Anchovies are known more as a pickled pizza topping than for their crucial place in the marine food chain.
(From National Geographic / by Laura Parker) — Now scientists have confirmed a disturbing new behavior by these tiny forage fish that could have larger implications for human health: anchovies are eating tiny pieces of ocean plastic, and because they, in turn, are eaten by larger fish, the toxins in those microplastics could be transferred to fish consumed by humans.
Anchovies are mistaking microplastics for food because it smells like food, according to a new study in the science journal Proceedings of the Royal Society B. The findings are among two new studies examining the impact of microplastics on the marine environment published this week. The other study, which appears in the journal Science Advances, explains, in part, how microplastics are transported to the deep ocean by tiny marine invertebrates known as giant larvaceans.
Microplastics are created when larger plastic debris breaks down by sunlight and wave action into rice-sized bits that measure five millimeters or less. They have turned the world’s oceans into what scientists call a “plastic soup,” but their impact on the marine ecosystem is not fully understood. A 2015 study that attempted to measure how much microplastic is in the world’s oceans confirmed the “soup” description, when it estimated the number of particles in 2014 ranged from 15 to 51 trillion pieces, weighing between 93,000 and 236,000 metric tons.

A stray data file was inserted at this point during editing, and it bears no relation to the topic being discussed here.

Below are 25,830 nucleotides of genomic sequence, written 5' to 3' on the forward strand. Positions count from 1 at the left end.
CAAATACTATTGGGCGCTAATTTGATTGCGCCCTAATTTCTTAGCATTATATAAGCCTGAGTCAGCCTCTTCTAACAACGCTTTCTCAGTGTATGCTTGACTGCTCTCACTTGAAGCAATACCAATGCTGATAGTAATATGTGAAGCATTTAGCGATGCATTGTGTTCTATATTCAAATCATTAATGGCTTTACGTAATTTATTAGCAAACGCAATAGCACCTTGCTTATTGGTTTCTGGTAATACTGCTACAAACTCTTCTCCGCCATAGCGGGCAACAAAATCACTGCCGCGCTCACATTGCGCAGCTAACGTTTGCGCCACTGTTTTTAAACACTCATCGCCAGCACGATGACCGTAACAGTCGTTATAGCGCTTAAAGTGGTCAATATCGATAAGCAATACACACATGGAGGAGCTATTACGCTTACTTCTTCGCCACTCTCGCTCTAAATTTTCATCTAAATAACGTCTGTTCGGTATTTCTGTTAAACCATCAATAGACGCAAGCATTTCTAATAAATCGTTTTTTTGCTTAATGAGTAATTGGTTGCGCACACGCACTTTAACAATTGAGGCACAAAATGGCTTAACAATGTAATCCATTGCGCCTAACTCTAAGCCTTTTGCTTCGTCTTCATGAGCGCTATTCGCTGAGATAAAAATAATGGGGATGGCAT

But other questions remain. Among them: How long does it take for plastic to degrade in the ocean and what happens to its toxins as that breakdown occurs? Some 700 species eat plastic, but the impact of that is still under investigation.
The body of research is growing rapidly. When Matthew Savoca, a post-doctoral researcher at the National Oceanic and Atmospheric Administration Southwest Fisheries Science Center in Monterey, California, began his anchovy study, 50 species of fish had been documented eating microplastics. When his research concluded two years later, the count had doubled to 100 species of fish.
“The scientific interest in this problem has absolutely exploded in the last five years,” Savoca says. “In the public eye, there is this idea that all the plastic out there is large pieces that we can identify. Toothbrushes, cigarette lighters, plastic bags. But the vast majority of ocean plastics are these small fragments. More than 90 percent are less than 10 millimeters long. It’s really small stuff.”
Read the full story here: http://news.nationalgeographic.com/2017/08/ocean-life-eats-plastic-larvaceans-anchovy-environment/